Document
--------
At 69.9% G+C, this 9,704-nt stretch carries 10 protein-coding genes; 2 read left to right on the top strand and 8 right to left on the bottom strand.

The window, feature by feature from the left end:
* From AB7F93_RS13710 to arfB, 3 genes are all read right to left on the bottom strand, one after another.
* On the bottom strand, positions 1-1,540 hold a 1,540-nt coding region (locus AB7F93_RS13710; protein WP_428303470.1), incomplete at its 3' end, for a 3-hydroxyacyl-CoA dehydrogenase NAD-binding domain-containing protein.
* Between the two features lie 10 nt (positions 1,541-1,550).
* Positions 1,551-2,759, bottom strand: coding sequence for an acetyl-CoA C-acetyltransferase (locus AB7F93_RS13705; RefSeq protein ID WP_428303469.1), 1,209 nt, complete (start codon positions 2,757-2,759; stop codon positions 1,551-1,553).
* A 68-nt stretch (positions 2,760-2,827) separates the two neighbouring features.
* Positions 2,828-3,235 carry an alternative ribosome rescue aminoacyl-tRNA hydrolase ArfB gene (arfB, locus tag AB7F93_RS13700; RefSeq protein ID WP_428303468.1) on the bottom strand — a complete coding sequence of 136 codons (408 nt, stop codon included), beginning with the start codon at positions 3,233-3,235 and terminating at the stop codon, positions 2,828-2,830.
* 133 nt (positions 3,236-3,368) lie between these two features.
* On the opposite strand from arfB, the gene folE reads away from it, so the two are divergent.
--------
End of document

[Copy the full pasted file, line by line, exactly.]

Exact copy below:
At 69.9% G+C, this 9,704-nt stretch carries 10 protein-coding genes; 2 read left to right on the top strand and 8 right to left on the bottom strand.

The window, feature by feature from the left end:
* From AB7F93_RS13710 to arfB, 3 genes are all read right to left on the bottom strand, one after another.
* On the bottom strand, positions 1-1,540 hold a 1,540-nt coding region (locus AB7F93_RS13710; protein WP_428303470.1), incomplete at its 3' end, for a 3-hydroxyacyl-CoA dehydrogenase NAD-binding domain-containing protein.
* Between the two features lie 10 nt (positions 1,541-1,550).
* Positions 1,551-2,759, bottom strand: coding sequence for an acetyl-CoA C-acetyltransferase (locus AB7F93_RS13705; RefSeq protein ID WP_428303469.1), 1,209 nt, complete (start codon positions 2,757-2,759; stop codon positions 1,551-1,553).
* A 68-nt stretch (positions 2,760-2,827) separates the two neighbouring features.
* Positions 2,828-3,235 carry an alternative ribosome rescue aminoacyl-tRNA hydrolase ArfB gene (arfB, locus tag AB7F93_RS13700; RefSeq protein ID WP_428303468.1) on the bottom strand — a complete coding sequence of 136 codons (408 nt, stop codon included), beginning with the start codon at positions 3,233-3,235 and terminating at the stop codon, positions 2,828-2,830.
* 133 nt (positions 3,236-3,368) lie between these two features.
* On the opposite strand from arfB, the gene folE reads away from it, so the two are divergent.